Recommended Age, Grade, and Reading Levels
- Age: 0
- Grade: p to 12
- Reading age: 0
When sixteen-year-old Gloria fails thirteen out of fifteen subjects on her final exams, her future looks bleak indeed. Her family's resources are meager so the entire family is thrilled when a distant relative, Christine, offers to move Gloria north to Kumasi to look after her toddler son. In exchange, after two years, Christine will pay for Gloria to go to school.
Life in Kumasi is more grand than anything Gloria has ever experienced. She joins a youth band at church, and Christine has even promised to teach her to read.
But Kumasi is also full of temptations -- the owner of a popular clothing shop encourages her to buy on credit, and the smooth-talking Dr. Kusi offers Gloria rides in his sports car. Eventually Gloria is betrayed by the people around her and is disillusioned by her new life. But in the end she decides who she can trust, and draws on her own considerable inner resources to put the bad experiences behind her.
About the author
ADWOA BADOE is a Ghanaian-born physician, storyteller, educator, writer and African dance instructor. She is the author of the novel Between Sisters, as well as several picture books, including The Pot of Wisdom, illustrated by Baba Wagué Diakité and Nana’s Cold Days, illustrated by Bushra Junaid.
- Commended, CCBC Best Books for Kids & Teens
...lays out a picture of a Ghanaian adolescence, circa 1994, that sweeps together coming-of-age quandaries and, for the reader, an education in the prevailing attitudes, social issues and culture (even cuisine) of that place and time.
Badoe's sharp and engaging prose unfolds the story with spryness, deftly navigating readers through heady social issues
...will give the young audience an insight into a life very different from their own.
The story provides a fascinating glimpse into a culture...
...delves into some difficult issues - including HIV/AIDS, teenage pregnancy, poverty, and unpaid domestic work - in a way that will engage young adult readers...
Rutgers University Project on Economics and Children
...the betrayals, quarrels, misunderstandings, and secrets are universal, and so is the friendship, love, and kindness.
This honest glimpse of one adolescent is as particular to the well-detailed West African setting as it is universal in subject and theme.
The Horn Book
Badoe deftly conveys details of life in contemporary urban Ghana ... her experiences will be readily identifiable to contemporary teens in a global society.
Bulletin of the Center for Children’s Books
...an enlightening reading experience.
Between SistersWill a North American 16-year-old girl understand the struggles that Gloria Bampo faces in Between Sisters? If we are all sisters (“sistahs”) under the skin, then it is important to try. The author, Adwoa Badoe, sets the tale in her native Ghana, profiling the people’s modern day lives through Gloria’s travels from rural Accra to urban Kumasi. Functionally illiterate, Gloria faces a future life similar to that of her beloved family: poverty, survival, illness. Education and passing the Junior Secondary School exams are the only opportunities for escaping and becoming “somebodys.”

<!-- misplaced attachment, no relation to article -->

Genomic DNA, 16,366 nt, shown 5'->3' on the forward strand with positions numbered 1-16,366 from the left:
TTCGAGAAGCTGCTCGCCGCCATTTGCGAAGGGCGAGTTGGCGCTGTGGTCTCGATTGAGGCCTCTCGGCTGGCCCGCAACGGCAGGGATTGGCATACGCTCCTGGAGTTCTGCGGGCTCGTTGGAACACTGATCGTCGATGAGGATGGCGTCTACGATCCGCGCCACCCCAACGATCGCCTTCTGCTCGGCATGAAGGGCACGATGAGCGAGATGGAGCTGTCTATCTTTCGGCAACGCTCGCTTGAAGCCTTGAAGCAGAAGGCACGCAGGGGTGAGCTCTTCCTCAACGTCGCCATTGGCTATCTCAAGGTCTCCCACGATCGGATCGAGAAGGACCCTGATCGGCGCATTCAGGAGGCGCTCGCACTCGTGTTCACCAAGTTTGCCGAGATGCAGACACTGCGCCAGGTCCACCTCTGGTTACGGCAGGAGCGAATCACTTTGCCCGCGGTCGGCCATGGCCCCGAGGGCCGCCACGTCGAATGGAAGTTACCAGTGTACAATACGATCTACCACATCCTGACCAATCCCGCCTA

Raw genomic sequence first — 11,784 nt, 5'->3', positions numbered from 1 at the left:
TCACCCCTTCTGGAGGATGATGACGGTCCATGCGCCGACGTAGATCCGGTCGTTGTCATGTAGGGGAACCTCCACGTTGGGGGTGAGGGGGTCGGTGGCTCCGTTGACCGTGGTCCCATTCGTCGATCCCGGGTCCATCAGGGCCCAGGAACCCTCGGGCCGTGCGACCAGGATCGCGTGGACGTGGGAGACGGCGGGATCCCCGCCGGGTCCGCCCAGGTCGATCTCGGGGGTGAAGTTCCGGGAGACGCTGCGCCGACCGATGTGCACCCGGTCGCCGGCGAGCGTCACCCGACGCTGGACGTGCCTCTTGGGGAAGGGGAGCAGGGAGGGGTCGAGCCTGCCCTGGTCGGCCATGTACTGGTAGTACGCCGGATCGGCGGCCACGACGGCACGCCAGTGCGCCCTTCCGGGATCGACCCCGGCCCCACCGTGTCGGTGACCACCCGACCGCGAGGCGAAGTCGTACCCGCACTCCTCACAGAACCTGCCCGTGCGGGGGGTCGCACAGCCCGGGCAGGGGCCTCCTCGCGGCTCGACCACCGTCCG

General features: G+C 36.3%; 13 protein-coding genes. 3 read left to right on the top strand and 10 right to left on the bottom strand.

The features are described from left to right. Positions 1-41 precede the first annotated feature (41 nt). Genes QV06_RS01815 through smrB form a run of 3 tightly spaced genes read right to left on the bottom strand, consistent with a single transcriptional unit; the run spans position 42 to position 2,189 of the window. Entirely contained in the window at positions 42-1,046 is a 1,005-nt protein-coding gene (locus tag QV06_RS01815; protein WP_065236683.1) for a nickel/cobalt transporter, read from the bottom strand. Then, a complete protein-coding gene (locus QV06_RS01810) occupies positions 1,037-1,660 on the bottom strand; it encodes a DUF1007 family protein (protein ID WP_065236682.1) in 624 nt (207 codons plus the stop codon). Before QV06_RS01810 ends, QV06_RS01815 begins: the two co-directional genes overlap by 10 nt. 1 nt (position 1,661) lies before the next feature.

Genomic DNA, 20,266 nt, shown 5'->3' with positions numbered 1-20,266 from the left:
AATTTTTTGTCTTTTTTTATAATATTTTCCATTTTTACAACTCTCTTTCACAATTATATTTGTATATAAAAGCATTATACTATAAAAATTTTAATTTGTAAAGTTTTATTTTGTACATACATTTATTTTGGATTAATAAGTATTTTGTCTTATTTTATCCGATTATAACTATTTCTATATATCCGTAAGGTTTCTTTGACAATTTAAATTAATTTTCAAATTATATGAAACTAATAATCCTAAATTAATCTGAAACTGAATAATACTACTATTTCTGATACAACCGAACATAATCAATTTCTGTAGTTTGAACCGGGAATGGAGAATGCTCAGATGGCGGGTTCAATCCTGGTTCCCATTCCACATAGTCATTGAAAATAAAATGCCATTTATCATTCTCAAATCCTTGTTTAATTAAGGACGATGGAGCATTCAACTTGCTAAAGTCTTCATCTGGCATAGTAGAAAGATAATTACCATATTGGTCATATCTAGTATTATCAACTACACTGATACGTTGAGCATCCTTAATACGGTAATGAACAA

After failing her exams, Gloria accompanies a distant relative, Christine, a medical doctor, to Kumasi and takes up her duties as cook, housekeeper and child minder for the doctor’s son, Sam. It is here in Kumasi that Gloria’s life becomes complicated — with new friends, some false; romance and intrigue; her burgeoning sexuality and the discrepancy between the lives of those who have and those who have not. As the tale unfolds, the reader fears for Gloria’s emotional and physical safety amid disturbing choices she and her friends make. She is “sistah” to many: Doctor Christine, her Kumasi friend Bea, her biological sister Effie, left behind in Accra.
While this is Gloria’s story, she is also the observer and narrator of other people’s lives and choices and comes to understand her value system and what is important to her. She sees the desire for Western consumer goods and pop culture; the assumptions made about the value and morals of the serving classes; the failure of the country’s educational and health systems; the tension between Christian beliefs, superstition and modern secular morality. Always present in the background are the shadows of AIDs, sexual predators, the loss of family, the exploitation of young human souls and the betrayal of innocents.
A glossary of local and cultural terms and words is provided, which assists the reader to understand the dialogue. This book deals with some mature themes and is recommended for young adults aged 13 and older. It would complement a curricular unit about emerging African countries and/or economic disparity.
Source: The Canadian Children's Bookcentre. Fall 2010. Volume 33 No. 4.
Between SistersWhen Gloria fails her final exams, her future looks bleak. With her mother ill and her father out of work, Gloria moves north to Kumasi to be a nanny and housekeeper for a well-to-do relative. Gloria is betrayed by the people around her and disillusioned by her life. When she decides who she can trust and draws on her inner resources, she puts the bad experiences behind her. A glossary of Ghanaian terms is included.
Source: The Canadian Children’s Book Centre. Best Books for Kids & Teens. 2011.